P-Support is formulated to treat prostate enlargement and prostatitis with symptoms such as urinary frequency, urgency, nocturia, feeling of incomplete emptying, terminal dribbling, and pain with urination. P-Support contains herbs that effectively reduce the size of the prostate, promote normal urination, relieve pain, and reduce inflammation.

        Many herbs in P-Support have been used with marked success to treat benign prostatic hyperplasia and prostatitis, along with their associated symptoms. Pharmacologically, Huang Bo (Cortex Phellodendri Chinensis) is one of the most effective herbs to treat benign prostatic hyperplasia. It has been used successfully to treat prostatic urethral obstruction by promoting the relaxation and inhibiting the contraction of smooth muscle in the prostate.[3] Clinically, one study reported a 90% rate of effectiveness for treatment of chronic prostatitis among 108 patients. The herbal formula was given in decoction, and contained many herbs, such as Huang Bo (Cortex Phellodendri Chinensis), Wang Bu Liu Xing (Semen Vaccariae), Chi Shao (Radix Paeoniae Rubra), Pu Gong Ying (Herba Taraxaci), and others.[4] According to another study on chronic prostatitis, use of herbs was associated with a 93.7% rate of effectiveness among 32 patients (13 with recovery, 10 with significant improvement, 7 with moderate improvement, and 2 had no effect). Lastly, according to a study on prostatic hyperplasia, 52 patients were treated with very positive results using a decoction made from Huang Qi (Radix Astragali), Hua Shi (Talcum) and Hu Po (Succinum). That study reported that 38 of 52 patients reported complete remission of symptoms, 13 reported improvement in flow rate and reduction in prostate size, and 1 reported no improvement.[5]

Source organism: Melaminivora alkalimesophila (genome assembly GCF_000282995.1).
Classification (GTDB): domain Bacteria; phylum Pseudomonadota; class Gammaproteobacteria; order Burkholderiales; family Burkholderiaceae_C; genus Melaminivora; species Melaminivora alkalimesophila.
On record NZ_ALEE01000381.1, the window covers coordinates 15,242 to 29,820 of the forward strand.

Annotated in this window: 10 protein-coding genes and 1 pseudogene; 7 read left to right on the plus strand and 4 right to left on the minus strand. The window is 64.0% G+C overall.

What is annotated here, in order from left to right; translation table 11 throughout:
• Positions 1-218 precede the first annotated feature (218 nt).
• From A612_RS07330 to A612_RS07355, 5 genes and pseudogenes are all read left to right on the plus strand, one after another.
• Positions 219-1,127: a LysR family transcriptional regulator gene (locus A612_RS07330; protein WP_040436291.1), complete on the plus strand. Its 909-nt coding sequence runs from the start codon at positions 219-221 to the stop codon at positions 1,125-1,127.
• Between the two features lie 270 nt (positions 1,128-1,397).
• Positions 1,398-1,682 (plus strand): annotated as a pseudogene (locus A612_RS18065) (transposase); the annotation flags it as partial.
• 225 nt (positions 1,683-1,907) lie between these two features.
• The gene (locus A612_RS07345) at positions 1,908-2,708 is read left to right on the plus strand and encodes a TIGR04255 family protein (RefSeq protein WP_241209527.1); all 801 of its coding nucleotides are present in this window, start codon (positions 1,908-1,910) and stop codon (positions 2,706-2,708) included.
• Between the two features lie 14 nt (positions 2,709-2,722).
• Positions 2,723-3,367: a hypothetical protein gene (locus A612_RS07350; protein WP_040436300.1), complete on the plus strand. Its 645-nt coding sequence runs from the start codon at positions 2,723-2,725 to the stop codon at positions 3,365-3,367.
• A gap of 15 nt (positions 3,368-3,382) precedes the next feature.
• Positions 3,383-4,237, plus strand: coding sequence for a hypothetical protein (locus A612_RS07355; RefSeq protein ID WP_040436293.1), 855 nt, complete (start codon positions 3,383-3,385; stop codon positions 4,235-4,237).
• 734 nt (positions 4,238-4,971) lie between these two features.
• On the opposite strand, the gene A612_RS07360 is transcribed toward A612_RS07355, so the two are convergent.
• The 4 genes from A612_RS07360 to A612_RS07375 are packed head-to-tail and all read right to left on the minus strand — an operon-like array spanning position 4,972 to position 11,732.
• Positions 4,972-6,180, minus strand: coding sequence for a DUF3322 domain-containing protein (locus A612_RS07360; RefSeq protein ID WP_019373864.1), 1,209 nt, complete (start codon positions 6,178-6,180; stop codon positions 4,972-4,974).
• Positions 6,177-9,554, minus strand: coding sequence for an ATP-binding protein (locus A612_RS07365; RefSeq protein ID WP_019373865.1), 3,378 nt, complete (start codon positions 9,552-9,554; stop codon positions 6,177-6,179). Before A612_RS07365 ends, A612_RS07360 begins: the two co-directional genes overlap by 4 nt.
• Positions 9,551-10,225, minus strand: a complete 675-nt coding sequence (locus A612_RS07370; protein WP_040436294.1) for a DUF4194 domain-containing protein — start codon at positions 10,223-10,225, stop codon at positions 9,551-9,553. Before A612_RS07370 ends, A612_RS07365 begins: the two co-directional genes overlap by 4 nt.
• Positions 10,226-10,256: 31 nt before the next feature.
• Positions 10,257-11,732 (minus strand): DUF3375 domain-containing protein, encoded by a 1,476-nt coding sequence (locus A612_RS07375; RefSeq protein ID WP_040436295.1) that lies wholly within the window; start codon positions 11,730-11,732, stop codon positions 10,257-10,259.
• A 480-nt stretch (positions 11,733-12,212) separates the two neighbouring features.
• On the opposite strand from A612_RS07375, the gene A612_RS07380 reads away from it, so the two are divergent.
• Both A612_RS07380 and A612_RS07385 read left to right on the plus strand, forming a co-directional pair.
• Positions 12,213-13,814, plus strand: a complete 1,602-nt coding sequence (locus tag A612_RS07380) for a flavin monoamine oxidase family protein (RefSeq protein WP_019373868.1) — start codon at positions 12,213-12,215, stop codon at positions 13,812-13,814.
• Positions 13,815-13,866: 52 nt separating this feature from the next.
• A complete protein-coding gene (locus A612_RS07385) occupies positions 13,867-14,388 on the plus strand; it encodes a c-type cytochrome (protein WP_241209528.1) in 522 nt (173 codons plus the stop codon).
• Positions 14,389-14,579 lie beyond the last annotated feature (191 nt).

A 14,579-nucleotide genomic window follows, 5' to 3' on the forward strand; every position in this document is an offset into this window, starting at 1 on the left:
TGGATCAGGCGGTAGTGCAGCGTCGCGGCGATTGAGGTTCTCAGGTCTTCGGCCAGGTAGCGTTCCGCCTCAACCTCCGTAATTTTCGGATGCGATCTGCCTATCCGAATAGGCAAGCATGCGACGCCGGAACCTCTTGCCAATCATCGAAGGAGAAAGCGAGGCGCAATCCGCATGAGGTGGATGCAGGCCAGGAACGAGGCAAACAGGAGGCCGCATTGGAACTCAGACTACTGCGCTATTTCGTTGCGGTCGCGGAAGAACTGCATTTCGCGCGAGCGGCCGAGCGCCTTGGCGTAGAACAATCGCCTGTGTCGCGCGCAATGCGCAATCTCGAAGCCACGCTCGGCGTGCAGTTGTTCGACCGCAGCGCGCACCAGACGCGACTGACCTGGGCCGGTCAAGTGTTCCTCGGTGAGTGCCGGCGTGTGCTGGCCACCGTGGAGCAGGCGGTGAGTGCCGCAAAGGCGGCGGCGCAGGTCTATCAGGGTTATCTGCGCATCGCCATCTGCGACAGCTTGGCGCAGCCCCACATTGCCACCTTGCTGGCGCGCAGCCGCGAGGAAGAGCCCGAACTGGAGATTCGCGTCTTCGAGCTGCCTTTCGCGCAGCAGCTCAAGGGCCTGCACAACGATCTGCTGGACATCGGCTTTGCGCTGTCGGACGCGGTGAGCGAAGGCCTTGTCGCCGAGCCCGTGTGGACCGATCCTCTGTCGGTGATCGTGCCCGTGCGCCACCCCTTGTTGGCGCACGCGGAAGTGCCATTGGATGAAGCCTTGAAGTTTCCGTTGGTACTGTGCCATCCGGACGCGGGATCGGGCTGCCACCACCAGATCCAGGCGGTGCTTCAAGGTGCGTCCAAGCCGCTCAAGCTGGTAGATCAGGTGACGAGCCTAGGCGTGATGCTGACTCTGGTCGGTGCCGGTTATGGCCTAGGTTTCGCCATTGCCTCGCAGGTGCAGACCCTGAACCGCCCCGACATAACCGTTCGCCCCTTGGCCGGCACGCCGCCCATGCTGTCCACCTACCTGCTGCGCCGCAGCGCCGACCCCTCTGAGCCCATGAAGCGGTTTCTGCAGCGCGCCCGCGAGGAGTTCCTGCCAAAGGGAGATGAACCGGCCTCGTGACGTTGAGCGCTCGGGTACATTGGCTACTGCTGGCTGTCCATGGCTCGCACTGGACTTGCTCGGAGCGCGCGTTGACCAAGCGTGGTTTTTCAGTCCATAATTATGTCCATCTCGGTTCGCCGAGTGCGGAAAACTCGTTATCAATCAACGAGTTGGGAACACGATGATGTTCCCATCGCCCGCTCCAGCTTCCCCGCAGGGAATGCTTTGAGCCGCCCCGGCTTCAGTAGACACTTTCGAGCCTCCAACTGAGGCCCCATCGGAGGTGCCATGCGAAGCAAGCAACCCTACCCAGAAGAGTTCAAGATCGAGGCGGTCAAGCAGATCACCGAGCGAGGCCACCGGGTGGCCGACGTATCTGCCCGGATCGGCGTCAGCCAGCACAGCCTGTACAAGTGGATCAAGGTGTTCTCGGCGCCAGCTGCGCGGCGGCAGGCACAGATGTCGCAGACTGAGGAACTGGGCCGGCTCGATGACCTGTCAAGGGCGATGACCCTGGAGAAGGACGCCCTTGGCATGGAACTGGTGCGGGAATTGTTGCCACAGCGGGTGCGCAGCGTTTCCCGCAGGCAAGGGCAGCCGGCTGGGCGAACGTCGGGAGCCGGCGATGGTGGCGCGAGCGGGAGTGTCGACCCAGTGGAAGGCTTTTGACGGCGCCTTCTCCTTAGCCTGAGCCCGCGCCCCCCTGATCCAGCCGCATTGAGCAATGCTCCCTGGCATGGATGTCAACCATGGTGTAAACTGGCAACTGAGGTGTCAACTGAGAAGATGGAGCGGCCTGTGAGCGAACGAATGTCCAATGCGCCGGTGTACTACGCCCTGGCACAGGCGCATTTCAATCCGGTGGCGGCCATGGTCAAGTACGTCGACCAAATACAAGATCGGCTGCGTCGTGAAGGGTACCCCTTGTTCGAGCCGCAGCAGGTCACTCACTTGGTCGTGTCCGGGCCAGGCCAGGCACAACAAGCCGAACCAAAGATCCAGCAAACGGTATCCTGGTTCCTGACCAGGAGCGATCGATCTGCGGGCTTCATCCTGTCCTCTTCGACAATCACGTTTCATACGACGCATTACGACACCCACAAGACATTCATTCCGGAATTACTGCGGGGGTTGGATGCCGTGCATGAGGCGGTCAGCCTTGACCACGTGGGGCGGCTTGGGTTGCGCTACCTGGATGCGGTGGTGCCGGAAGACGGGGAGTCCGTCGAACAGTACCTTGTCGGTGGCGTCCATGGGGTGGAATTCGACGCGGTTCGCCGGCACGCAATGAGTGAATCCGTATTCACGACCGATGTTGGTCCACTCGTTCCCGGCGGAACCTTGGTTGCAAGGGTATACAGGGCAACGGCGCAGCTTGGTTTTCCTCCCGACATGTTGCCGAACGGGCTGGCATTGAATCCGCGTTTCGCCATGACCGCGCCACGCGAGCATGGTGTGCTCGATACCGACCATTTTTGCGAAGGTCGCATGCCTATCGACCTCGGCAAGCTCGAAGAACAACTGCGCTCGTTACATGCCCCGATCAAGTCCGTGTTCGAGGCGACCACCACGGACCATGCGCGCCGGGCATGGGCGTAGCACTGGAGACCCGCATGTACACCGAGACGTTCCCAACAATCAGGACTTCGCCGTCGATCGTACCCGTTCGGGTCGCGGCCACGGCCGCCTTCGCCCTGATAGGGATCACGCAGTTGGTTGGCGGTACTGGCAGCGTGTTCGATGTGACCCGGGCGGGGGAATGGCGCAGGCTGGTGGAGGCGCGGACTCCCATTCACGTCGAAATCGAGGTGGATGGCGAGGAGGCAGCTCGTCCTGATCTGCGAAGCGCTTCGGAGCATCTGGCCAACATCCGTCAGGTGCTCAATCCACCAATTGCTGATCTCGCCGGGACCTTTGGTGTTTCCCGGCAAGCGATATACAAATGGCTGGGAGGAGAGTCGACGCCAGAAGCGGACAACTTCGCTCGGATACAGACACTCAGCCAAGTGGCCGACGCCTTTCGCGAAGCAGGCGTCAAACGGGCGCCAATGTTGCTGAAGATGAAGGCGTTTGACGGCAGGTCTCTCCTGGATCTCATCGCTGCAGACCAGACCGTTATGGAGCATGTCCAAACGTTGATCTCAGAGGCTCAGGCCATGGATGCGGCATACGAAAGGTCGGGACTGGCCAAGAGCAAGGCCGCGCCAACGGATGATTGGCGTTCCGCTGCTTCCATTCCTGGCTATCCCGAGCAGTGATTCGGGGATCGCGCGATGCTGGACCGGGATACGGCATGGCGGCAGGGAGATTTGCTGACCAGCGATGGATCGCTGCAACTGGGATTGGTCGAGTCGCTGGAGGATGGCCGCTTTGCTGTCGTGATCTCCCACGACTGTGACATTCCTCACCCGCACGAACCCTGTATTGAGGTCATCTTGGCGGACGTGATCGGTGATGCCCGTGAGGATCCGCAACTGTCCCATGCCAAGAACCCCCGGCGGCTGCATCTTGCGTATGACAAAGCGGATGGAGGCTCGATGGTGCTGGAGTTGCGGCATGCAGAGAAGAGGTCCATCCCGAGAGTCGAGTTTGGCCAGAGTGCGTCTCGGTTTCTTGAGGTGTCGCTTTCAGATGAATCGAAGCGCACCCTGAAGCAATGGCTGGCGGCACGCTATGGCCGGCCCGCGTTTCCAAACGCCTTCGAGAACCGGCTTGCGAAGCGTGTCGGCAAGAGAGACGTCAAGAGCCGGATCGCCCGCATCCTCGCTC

Since benign prostatic hyperplasia is often accompanied by inflammation of the prostate gland and painful urination, herbs are added to alleviate these conditions. Ru Xiang (Gummi Olibanum) and Mo Yao (Myrrha) have excellent analgesic effects, and are commonly used to treat various types of pain.[6],[7],[8] Tao Ren (Semen Persicae), Tong Cao (Medulla Tetrapanacis) and Hu Po (Succinum) show marked anti-inflammatory properties, and are used to reduce swelling and enlargement of the prostate gland.[9],[10],[11]

        Altered patterns and distinct characteristics of urination are some of the most common symptoms of benign prostatic hyperplasia that must be addressed. Herbs with diuretic effect are often quite successful in reducing frequency and urgency of urination, improving the force of the urinary stream, and relieving dribbling and incontinence. Herbs with diuretic action that promote normal urination and increase urinary output include Fu Ling (Poria), Tong Cao (Medulla Tetrapanacis), and Pu Gong Ying (Herba Taraxaci).[12],[13],[14]

        In summary, P-Support is carefully crafted to address both the cause and the symptoms of benign prostatic hyperplasia and prostatitis. P-Support contains herbs that treat the cause by reducing the size of the prostate gland, and herbs that treat the symptoms by promoting normal urination, relieving pain, and reducing inflammation.